The history of line painting indicates that there are at least three properties of “paint” which are important to the highway marking industry: (1) The speed at which the paint dries. (2) The bonding strength of the paint to the road surface. (3) The durability of the paint to withstand the action of automobiles, sand, rain, water, etc.
As discussed in U.S. Pat. No. 3,706,684 (Dec. 19, 1972), the first conventional traffic paints were based on drying oil alkyds to which a solvent, such as naphtha or white spirits was added. The paint dries as the solvent is released by evaporation. However, the paint “drying” (oxidation) process “continues and the film becomes progressively harder, resulting in embrittlement and reduction of abrasive resistance thereof causing the film to crack and peel off.” The above patent describes “rapid-dry, one-package, epoxy traffic paint compositions which require no curing agent.”
As described in U.S. Pat. No. 4,765,773:
“The road and highways of the country must be painted frequently with markings indicating dividing lines, turn lanes, cross walks and other safety signs. While these markings are usually applied in the form of fast drying paint, the paint does not dry instantly. Thus a portion of the road or highway must be blocked off for a time sufficient to allow the paint to dry. This, however, can lead to traffic congestion. If the road is not blocked for sufficient time to allow the paint to dry, vehicle traffic can smear the paint making it unsightly. Also in some instances the traffic will mar the marking to such an extent that the safety message is unclear, which could lead to accidents.”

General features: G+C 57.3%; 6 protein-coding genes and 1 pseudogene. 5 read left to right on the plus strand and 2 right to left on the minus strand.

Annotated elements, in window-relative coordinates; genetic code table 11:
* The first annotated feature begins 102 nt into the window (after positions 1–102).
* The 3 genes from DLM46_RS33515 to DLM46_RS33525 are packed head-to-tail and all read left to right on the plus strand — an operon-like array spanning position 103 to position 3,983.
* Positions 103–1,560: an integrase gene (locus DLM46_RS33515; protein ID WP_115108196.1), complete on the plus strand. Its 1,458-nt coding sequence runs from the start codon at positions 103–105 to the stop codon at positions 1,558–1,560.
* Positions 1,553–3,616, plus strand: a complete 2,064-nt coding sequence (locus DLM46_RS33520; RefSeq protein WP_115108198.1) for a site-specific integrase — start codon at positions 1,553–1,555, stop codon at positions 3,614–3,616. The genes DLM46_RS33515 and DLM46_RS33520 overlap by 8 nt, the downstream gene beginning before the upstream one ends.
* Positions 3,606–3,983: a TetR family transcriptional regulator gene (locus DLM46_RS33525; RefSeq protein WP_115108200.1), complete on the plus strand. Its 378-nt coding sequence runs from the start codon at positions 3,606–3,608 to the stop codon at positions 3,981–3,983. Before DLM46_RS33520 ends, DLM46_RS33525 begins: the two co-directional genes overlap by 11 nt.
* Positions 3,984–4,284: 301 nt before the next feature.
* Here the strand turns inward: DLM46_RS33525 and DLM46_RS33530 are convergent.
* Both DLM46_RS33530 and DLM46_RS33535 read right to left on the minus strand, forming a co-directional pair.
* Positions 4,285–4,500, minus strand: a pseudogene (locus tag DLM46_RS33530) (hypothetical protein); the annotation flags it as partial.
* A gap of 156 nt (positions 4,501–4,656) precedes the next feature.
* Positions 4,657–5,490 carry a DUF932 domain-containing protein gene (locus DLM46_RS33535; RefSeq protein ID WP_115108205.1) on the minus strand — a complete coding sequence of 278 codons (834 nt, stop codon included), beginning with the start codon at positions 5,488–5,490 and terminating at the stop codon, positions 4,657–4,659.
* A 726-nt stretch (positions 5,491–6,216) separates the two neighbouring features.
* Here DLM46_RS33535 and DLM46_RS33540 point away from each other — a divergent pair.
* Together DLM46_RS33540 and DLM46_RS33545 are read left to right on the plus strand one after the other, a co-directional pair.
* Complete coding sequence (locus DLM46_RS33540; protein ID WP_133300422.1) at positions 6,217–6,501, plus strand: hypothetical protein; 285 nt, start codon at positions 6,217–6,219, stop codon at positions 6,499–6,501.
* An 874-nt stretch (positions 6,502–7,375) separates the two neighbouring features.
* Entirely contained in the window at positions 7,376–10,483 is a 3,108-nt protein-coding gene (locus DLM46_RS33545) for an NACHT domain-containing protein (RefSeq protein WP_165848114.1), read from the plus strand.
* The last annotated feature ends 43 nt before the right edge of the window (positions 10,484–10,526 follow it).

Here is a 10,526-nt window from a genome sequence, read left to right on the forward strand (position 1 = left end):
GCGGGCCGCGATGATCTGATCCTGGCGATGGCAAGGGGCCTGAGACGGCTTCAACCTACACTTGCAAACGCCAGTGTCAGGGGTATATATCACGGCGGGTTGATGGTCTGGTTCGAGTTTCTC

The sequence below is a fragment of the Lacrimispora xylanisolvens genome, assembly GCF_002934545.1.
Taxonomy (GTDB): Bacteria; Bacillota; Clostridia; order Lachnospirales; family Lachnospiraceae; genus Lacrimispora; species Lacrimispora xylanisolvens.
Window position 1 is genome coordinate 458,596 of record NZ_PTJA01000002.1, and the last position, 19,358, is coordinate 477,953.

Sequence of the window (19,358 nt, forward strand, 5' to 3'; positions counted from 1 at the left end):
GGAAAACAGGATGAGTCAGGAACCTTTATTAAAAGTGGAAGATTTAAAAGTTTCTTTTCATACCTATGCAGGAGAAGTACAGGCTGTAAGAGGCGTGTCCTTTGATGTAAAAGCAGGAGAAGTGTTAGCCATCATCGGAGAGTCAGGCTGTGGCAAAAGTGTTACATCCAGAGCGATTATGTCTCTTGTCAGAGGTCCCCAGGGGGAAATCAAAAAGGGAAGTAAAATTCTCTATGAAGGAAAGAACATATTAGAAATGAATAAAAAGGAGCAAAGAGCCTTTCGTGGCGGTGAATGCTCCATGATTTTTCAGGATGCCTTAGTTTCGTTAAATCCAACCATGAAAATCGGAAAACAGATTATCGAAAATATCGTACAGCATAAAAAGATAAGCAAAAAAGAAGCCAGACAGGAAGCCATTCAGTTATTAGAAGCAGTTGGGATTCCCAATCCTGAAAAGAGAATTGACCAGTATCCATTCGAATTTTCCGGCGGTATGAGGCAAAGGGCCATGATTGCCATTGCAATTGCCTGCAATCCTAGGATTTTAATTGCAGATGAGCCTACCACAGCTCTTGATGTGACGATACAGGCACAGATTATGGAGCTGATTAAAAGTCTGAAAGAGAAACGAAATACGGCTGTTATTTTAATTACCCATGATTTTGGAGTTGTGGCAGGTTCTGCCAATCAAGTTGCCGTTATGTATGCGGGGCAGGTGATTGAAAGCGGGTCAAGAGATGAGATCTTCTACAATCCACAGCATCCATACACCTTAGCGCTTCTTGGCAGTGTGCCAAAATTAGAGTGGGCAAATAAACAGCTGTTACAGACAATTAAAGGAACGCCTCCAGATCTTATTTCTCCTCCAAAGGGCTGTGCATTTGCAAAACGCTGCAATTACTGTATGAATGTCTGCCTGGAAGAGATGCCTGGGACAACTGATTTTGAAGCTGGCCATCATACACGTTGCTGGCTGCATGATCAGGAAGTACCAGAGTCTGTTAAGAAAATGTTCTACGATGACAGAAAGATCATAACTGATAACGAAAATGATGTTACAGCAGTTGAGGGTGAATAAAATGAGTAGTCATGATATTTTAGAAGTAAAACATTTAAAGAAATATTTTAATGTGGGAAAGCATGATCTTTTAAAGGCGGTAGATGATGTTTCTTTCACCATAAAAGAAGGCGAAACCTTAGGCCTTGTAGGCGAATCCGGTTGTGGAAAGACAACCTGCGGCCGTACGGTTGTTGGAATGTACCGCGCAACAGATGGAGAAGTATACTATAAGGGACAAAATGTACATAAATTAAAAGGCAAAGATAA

Low-boiling volatile organic solvents evaporate rapidly after application of the paint on the road to provide the desired fast drying characteristics of a freshly applied road marking.
The U.S. Pat. No. 4,765,773 patent illustrates the use of microwave energy to hasten the paint drying process of such solvents.
While the low-boiling volatile organic solvents promote rapid drying, “this type of paint formulation tends to expose the workers to the vapors of the organic solvents. Because of these shortcomings and increasingly stringent environmental mandates from governments and communities, it is highly desirable to develop more environmentally friendly coatings or paints while retaining fast drying properties and/or characteristics” (U.S. Pat. No. 6,475,556).
To solve this problem paints have been developed using waterborne rather than solvent based polymers or resins. U.S. Pat. No. 6,337,106 describes a method of producing a fast-setting waterborne paint. However, the drying times of waterborne paints are generally longer than those exhibited by the organic solvent based coatings. In addition the waterborne paints are severely limited by the weather and atmospheric conditions at the time of application. Typically the plaint cannot be applied when the road surface is wet or when the temperature is below −10 degrees centigrade. Also, the drying time strongly depends upon the relative humidity of the atmosphere in which the paint is applied. A waterborne paint may take several hours or more to dry in high humidity. Lastly the waterborne paints, which are generally known as “rubber based paints”, are made from aqueous dispersion polymers. These polymers are generally very “soft” and abrade easily from the road surface due to vehicular traffic, sand and weather erosion.
The above patents all attempt to solve the paint drying problem when using “waterborne” paints and speeding the drying process. The present invention solves the drying problem by not using any solvents in the “painting process”.
The present invention relates closely to the work done to repair coke ovens, glass furnaces, soaking pots, reheat furnaces and the like which are lined with refractory brick or castings. This process is known today as “ceramic welding”.